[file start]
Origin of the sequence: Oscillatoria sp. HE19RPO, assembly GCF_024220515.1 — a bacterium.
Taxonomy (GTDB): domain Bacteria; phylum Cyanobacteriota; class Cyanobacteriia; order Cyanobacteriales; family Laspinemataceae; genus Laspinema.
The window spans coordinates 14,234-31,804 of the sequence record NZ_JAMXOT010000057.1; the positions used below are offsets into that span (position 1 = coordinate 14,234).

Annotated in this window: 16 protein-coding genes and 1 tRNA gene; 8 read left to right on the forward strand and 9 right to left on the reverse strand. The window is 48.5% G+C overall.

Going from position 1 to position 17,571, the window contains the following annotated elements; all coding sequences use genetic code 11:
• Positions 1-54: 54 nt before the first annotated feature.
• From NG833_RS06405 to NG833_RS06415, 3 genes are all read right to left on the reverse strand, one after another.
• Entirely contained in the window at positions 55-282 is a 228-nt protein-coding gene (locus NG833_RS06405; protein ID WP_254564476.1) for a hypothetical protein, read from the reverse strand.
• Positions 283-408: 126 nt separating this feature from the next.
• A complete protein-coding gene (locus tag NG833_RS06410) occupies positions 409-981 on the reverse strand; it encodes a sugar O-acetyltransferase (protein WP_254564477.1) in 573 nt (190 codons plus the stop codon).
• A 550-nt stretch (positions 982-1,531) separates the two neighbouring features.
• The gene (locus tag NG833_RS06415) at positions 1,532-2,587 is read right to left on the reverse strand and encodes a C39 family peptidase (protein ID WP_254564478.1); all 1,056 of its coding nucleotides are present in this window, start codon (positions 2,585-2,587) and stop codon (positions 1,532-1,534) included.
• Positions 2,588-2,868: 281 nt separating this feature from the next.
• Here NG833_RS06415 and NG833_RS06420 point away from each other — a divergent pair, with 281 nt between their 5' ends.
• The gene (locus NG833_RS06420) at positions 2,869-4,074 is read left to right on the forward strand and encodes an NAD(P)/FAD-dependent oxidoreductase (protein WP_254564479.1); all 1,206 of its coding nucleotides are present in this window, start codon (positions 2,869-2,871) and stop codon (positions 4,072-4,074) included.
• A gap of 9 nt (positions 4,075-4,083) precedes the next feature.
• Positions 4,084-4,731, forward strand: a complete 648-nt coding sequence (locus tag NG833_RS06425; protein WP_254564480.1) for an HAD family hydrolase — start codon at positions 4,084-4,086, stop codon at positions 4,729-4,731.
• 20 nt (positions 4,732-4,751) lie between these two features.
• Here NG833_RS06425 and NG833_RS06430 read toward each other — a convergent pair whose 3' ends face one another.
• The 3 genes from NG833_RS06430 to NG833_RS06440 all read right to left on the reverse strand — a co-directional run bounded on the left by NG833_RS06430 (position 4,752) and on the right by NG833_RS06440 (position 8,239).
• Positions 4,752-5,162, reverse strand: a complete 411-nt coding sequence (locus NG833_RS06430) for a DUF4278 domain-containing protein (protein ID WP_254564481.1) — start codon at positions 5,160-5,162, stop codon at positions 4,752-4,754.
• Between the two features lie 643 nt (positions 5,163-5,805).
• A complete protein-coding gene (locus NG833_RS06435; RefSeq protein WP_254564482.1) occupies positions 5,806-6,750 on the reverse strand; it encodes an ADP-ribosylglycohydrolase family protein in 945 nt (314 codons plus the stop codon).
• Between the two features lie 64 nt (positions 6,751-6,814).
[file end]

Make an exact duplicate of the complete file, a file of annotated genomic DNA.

Origin of the sequence: Oscillatoria sp. HE19RPO, assembly GCF_024220515.1 — a bacterium.
Taxonomy (GTDB): domain Bacteria; phylum Cyanobacteriota; class Cyanobacteriia; order Cyanobacteriales; family Laspinemataceae; genus Laspinema.
The window spans coordinates 14,234-31,804 of the sequence record NZ_JAMXOT010000057.1; the positions used below are offsets into that span (position 1 = coordinate 14,234).

Annotated in this window: 16 protein-coding genes and 1 tRNA gene; 8 read left to right on the forward strand and 9 right to left on the reverse strand. The window is 48.5% G+C overall.

Going from position 1 to position 17,571, the window contains the following annotated elements; all coding sequences use genetic code 11:
• Positions 1-54: 54 nt before the first annotated feature.
• From NG833_RS06405 to NG833_RS06415, 3 genes are all read right to left on the reverse strand, one after another.
• Entirely contained in the window at positions 55-282 is a 228-nt protein-coding gene (locus NG833_RS06405; protein ID WP_254564476.1) for a hypothetical protein, read from the reverse strand.
• Positions 283-408: 126 nt separating this feature from the next.
• A complete protein-coding gene (locus tag NG833_RS06410) occupies positions 409-981 on the reverse strand; it encodes a sugar O-acetyltransferase (protein WP_254564477.1) in 573 nt (190 codons plus the stop codon).
• A 550-nt stretch (positions 982-1,531) separates the two neighbouring features.
• The gene (locus tag NG833_RS06415) at positions 1,532-2,587 is read right to left on the reverse strand and encodes a C39 family peptidase (protein ID WP_254564478.1); all 1,056 of its coding nucleotides are present in this window, start codon (positions 2,585-2,587) and stop codon (positions 1,532-1,534) included.
• Positions 2,588-2,868: 281 nt separating this feature from the next.
• Here NG833_RS06415 and NG833_RS06420 point away from each other — a divergent pair, with 281 nt between their 5' ends.
• The gene (locus NG833_RS06420) at positions 2,869-4,074 is read left to right on the forward strand and encodes an NAD(P)/FAD-dependent oxidoreductase (protein WP_254564479.1); all 1,206 of its coding nucleotides are present in this window, start codon (positions 2,869-2,871) and stop codon (positions 4,072-4,074) included.
• A gap of 9 nt (positions 4,075-4,083) precedes the next feature.
• Positions 4,084-4,731, forward strand: a complete 648-nt coding sequence (locus tag NG833_RS06425; protein WP_254564480.1) for an HAD family hydrolase — start codon at positions 4,084-4,086, stop codon at positions 4,729-4,731.
• 20 nt (positions 4,732-4,751) lie between these two features.
• Here NG833_RS06425 and NG833_RS06430 read toward each other — a convergent pair whose 3' ends face one another.
• The 3 genes from NG833_RS06430 to NG833_RS06440 all read right to left on the reverse strand — a co-directional run bounded on the left by NG833_RS06430 (position 4,752) and on the right by NG833_RS06440 (position 8,239).
• Positions 4,752-5,162, reverse strand: a complete 411-nt coding sequence (locus NG833_RS06430) for a DUF4278 domain-containing protein (protein ID WP_254564481.1) — start codon at positions 5,160-5,162, stop codon at positions 4,752-4,754.
• Between the two features lie 643 nt (positions 5,163-5,805).
• A complete protein-coding gene (locus NG833_RS06435; RefSeq protein WP_254564482.1) occupies positions 5,806-6,750 on the reverse strand; it encodes an ADP-ribosylglycohydrolase family protein in 945 nt (314 codons plus the stop codon).
• Between the two features lie 64 nt (positions 6,751-6,814).